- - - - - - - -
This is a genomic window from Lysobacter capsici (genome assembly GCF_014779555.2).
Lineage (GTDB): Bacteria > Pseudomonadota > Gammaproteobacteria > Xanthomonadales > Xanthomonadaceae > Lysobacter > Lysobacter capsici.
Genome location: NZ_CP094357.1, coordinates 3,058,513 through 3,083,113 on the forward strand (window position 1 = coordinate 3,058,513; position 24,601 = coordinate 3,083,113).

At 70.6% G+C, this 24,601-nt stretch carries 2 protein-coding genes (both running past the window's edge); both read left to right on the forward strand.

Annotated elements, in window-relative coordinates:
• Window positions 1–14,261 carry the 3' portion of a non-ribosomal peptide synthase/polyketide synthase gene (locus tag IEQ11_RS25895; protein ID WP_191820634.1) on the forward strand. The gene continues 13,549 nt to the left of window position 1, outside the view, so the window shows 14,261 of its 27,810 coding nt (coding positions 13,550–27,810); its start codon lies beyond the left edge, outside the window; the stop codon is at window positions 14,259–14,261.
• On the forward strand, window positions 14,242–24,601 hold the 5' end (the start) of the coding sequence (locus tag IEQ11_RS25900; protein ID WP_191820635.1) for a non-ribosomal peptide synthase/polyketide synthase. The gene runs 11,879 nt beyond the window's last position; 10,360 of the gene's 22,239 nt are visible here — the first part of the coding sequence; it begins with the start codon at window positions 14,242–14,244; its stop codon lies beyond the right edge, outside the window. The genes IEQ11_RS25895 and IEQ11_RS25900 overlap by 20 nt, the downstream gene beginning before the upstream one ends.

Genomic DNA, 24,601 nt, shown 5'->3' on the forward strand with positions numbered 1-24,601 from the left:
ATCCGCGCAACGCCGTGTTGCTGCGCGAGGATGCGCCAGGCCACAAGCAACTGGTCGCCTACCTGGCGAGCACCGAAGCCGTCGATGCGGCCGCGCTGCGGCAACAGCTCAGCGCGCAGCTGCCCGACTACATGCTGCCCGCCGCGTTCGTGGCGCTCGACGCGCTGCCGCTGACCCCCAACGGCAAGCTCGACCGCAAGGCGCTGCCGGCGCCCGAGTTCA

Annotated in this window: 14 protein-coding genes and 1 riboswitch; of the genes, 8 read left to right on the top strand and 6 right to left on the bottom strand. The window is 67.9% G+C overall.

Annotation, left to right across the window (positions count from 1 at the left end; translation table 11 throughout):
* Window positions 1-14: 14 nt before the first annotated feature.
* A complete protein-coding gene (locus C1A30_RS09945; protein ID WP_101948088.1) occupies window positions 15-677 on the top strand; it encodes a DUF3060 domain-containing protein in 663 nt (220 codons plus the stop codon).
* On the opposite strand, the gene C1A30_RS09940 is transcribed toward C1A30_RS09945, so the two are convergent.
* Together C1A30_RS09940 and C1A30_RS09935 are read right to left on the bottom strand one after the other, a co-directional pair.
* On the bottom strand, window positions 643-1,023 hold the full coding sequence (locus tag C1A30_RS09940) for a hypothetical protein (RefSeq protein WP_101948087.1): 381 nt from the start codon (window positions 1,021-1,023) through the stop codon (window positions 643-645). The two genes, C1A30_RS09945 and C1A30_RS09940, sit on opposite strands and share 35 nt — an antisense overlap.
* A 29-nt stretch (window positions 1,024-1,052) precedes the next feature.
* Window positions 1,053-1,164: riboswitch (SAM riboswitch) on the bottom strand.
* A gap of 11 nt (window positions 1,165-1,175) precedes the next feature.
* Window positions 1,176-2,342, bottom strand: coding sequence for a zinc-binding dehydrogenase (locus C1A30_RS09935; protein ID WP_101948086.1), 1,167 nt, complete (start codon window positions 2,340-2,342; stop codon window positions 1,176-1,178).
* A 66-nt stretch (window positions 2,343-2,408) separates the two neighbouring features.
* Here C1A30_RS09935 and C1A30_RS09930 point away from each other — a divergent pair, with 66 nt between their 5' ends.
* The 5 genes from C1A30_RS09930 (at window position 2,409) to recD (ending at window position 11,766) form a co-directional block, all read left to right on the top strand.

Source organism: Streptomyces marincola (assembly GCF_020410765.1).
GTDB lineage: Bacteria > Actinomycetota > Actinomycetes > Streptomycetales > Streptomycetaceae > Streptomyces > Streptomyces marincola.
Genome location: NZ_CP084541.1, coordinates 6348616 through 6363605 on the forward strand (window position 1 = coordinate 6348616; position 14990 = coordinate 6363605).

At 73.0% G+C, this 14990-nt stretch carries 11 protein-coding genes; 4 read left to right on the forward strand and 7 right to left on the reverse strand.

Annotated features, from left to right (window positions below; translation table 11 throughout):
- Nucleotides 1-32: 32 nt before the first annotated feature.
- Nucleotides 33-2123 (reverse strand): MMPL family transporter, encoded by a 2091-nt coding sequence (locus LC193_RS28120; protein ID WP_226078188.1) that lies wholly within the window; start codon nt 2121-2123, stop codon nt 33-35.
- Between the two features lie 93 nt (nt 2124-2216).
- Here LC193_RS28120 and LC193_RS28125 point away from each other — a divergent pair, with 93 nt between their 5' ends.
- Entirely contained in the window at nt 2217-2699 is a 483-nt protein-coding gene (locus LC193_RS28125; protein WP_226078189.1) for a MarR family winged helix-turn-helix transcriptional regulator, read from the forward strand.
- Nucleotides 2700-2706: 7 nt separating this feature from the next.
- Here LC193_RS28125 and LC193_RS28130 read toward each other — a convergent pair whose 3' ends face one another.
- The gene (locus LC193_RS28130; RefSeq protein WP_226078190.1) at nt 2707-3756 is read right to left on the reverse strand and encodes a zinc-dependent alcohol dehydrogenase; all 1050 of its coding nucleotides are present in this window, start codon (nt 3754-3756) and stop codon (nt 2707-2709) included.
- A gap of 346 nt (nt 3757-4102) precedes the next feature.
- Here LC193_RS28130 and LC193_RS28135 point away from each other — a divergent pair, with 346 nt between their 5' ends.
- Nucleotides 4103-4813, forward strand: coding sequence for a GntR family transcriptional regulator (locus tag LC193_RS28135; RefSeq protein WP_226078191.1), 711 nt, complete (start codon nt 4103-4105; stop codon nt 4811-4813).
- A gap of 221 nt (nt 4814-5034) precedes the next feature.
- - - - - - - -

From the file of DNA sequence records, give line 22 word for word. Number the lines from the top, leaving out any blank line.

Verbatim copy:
* Here C1A30_RS09935 and C1A30_RS09930 point away from each other — a divergent pair, with 66 nt between their 5' ends.